|<<<<BACKUkelele Ike Continued....
He made his movie debut in 1929 in Hollywood Revue of
1929, performing Singing In The Rain" and he had ANOTHER #1 hit! He
managed to score again in the 30s with the big recording of Its Only A
Paper Moon. He spent all of the30's and most of the 40s playing fourth and
fifth banana parts in some A, but mostly B and C list movies, singing and playing in many
of them, especially a continuing stint as a singing cowpoke in at least two different
series of films.
But dig this brother
.the clincher, the role that made the
voice of Ukelele Ike world famous, but left the man himself little more than a
.Cliff "Ukelele Ike" Edwards provided the talking and singing
voice for none other than Jiminy Cricket in Walt Disneys 1940 Pinocchio!
Thats right, the wistful recording of When You Wish Upon A Star you
remember from your childhood, that the evil Walt Disney empire has since used to drill their products into your brain, was sung in the
mellow tones of none other than Cliff Edwards. Ironically (and youll forgive me for
believing there was anything sinister in this) Edwards was not credited for his
contribution to the film. He also did voices for Dumbo" (the unfortunately
named character Jim Crow ?!?!?) and reprised his role as Jiminy Cricket in the
1947 short Fun and Fancy Free.
For the duration of the 40s and 50s, Ukelele Ike
worked pretty steadily in film, radio and television. Unfortunately he was dogged by demon
rum and chronic financial insolvency, and died in a Los Angeles nursing home in 1971.
But I didnt bring you here to bend your ear with a bunch of
Joe Franklin-esque nostalgia-babble ("Yes my friends
In my many conversations
with the GREAT Eddie Cantor
yadda yadda yadda"). I come to hep
you to the fact that for all of his great acheivements on stage and screen, Ukelele Ike
made some snappy little discs as one of the earliest scatters on records. The combination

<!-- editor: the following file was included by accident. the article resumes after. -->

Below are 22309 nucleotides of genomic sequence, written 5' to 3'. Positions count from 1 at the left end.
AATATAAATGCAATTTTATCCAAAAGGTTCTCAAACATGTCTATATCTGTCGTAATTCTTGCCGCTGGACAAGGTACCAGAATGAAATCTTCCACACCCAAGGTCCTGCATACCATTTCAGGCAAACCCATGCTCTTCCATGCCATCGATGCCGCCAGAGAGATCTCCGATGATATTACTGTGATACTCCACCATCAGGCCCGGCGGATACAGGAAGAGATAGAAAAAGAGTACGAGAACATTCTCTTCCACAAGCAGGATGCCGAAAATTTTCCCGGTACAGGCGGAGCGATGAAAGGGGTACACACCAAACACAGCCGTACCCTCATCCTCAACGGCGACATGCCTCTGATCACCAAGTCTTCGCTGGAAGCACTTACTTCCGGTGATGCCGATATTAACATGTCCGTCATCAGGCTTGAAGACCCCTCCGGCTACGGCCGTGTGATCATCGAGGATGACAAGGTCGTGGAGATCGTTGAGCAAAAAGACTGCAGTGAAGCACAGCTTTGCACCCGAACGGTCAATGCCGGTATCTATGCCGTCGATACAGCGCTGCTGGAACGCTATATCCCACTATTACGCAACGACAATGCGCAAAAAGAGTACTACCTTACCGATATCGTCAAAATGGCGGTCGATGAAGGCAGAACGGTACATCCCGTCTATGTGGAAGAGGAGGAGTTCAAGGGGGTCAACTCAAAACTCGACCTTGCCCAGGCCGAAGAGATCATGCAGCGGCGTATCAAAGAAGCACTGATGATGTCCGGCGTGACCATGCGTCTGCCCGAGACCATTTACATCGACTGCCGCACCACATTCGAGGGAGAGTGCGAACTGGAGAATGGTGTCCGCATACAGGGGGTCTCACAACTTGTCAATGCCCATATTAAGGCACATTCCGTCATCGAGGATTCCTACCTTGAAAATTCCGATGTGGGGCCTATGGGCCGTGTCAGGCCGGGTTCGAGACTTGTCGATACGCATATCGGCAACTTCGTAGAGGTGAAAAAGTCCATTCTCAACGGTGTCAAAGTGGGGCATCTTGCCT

of his mellow voice, his rhythmic ukelele strumming, and his wild scatting (he called it
"eefin") could be heard as early as 1924.
Now, exactly where 'scat' starts is a matter of some
dispute. The New Grove Dictionary of Jazz jumps right from Louis Armstrong's "Heebie
Jeebies" in 1926 to Cab Calloway in the 30's and right on into the post-bop era. The whole
story is something else entirely. While the New Grove places the beginnings of scat in
very early, pre-recorded jazz, Cliff Edwards - the appellation "eefin" not
withstanding - was scatting on record years earlier than Pops (check out 1924's
'Fascinatin' Rhythm', a Top 10 hit that year) and very well at that. It's important to
mention that the years between Armstrong and Calloway were crowded with talented and
innovative 'scatters', from Leo Watson and the Spirits of Rhythm, to the Boswell Sisters
to the mighty Mills Brothers, who's vocal imitation of instruments has NEVER been
While many of Edward's hits were standard issue crooning
(and despite his often frightening mug, he had quite a pleasant voice), many of them were
also hot jazz, featuring many of the great instrumentalists of the day, including
guitarists Eddie Lang and Dick McDonough, Miff Mole, Red Nichols, Adrian Rollini, as well
as Ike's own not insubstantial ukelele strumming. Cuts like 'That's My Weakness Now'
and 'Halfway To Heaven' feature classic dance band sounds with Edwards' wicked
'muted trumpet' scatting.
Ukelele Ike also recorded acouple of risque "party
records" - sold from behind the counter in plain brown wrappers - among them 'I'm
Going To Give It To Mary With Love', 'The Tired Hillbilly' and 'I'm A Bear In A Lady's
Boudoir'. Imagine if you will, the 'Filthy Sounds Of Jiminy Cricket'.
In the end, Cliff 'Ukelele Ike' Edwards needs to be
remembered as more than a footnote. A man with two substantial careers - as a hit
singer/Broadway star and character actor (and after one look at the list on the right, you
have to admit he found his niche ) - and the one of the stars of a very interesting,early,
and important part of jazz vocal history.
Some of Ike's Film Roles
'Hot Rocks' Harris
Snipe, a Tramp
One of Ike's dirty records!
Look up Cliff 'Ukelele Ike' Edwards at
the Internet Movie